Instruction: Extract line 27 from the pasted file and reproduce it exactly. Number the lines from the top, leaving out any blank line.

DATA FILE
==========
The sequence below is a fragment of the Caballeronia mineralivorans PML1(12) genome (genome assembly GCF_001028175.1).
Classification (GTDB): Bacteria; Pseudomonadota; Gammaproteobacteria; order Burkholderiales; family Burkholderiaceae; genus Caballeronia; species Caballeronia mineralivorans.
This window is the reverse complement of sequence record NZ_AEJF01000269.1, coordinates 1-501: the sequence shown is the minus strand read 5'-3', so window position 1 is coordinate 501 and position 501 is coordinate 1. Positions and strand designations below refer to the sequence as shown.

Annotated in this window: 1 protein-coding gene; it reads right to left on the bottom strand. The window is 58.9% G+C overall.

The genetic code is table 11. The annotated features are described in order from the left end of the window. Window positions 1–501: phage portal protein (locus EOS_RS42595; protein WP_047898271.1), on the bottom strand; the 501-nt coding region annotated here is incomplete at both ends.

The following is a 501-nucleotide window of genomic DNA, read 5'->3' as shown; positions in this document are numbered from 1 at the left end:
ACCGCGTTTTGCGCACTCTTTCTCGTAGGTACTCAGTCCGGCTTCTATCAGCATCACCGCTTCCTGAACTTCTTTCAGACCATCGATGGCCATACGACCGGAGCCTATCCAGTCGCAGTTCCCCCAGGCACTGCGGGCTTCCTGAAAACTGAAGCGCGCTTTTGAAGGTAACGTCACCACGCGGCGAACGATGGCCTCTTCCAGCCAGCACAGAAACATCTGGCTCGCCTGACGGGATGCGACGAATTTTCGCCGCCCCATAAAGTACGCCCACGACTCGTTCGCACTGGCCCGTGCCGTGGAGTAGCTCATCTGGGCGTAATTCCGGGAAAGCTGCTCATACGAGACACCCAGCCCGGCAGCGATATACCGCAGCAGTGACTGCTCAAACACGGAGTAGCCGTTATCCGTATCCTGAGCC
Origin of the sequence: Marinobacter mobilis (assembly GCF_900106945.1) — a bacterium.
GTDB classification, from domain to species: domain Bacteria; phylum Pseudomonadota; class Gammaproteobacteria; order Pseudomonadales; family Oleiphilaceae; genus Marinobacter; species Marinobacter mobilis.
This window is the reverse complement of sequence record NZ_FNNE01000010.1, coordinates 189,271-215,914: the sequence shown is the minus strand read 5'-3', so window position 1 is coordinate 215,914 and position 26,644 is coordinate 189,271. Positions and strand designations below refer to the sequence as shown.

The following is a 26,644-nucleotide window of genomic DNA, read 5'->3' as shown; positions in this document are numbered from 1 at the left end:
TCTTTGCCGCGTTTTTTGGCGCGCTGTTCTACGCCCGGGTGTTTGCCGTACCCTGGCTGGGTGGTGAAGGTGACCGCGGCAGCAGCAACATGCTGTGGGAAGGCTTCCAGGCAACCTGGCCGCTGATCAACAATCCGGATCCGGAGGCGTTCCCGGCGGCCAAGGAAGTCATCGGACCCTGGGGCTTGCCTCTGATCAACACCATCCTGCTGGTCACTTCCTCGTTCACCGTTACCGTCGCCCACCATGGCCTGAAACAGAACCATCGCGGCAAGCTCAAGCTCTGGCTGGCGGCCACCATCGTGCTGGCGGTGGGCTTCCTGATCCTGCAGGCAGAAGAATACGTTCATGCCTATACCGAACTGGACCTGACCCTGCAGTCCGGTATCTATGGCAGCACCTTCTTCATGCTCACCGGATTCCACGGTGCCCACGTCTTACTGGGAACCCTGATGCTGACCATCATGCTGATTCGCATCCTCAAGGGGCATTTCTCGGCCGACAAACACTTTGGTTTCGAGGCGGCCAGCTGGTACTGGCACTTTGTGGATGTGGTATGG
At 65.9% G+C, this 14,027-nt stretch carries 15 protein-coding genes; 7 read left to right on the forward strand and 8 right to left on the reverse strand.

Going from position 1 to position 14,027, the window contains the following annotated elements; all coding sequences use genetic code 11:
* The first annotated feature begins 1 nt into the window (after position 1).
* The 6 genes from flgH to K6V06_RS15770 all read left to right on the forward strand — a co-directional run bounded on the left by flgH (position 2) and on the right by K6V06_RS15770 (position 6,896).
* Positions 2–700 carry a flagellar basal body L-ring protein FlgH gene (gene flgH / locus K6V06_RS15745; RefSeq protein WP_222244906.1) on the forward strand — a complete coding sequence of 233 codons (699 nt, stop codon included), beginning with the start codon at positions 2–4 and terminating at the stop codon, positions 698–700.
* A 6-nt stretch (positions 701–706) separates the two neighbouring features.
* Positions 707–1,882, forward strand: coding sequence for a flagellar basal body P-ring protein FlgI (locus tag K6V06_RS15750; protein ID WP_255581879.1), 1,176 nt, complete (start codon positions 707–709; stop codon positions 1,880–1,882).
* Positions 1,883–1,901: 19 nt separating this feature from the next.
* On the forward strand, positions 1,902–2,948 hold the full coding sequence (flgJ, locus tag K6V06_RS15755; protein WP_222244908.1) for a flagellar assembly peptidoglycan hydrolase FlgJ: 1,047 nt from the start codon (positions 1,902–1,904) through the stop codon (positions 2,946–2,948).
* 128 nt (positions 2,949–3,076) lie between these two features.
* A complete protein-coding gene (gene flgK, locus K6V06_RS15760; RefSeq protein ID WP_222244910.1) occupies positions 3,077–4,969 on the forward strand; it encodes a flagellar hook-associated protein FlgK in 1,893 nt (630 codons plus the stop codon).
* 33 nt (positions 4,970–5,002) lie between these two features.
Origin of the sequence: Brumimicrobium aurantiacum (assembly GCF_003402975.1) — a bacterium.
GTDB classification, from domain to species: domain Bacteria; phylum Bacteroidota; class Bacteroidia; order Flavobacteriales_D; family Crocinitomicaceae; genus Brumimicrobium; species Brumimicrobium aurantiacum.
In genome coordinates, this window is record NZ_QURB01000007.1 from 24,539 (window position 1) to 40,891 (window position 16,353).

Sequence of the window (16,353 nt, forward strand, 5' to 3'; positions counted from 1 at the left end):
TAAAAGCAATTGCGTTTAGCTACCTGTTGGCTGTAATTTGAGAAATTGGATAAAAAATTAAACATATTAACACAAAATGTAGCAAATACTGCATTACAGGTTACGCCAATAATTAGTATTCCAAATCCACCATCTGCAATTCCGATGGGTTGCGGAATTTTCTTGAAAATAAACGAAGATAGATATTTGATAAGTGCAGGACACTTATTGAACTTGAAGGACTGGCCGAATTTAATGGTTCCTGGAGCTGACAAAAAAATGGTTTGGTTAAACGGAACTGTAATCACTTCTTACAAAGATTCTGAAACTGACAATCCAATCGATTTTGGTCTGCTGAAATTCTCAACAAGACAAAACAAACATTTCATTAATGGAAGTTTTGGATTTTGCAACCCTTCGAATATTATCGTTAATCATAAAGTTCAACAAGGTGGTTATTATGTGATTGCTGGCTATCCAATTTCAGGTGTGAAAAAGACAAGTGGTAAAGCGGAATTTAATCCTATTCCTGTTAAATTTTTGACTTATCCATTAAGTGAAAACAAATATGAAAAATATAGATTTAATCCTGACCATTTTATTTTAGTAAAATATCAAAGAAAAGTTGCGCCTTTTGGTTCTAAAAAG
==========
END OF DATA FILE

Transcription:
In genome coordinates, this window is record NZ_QURB01000007.1 from 24,539 (window position 1) to 40,891 (window position 16,353).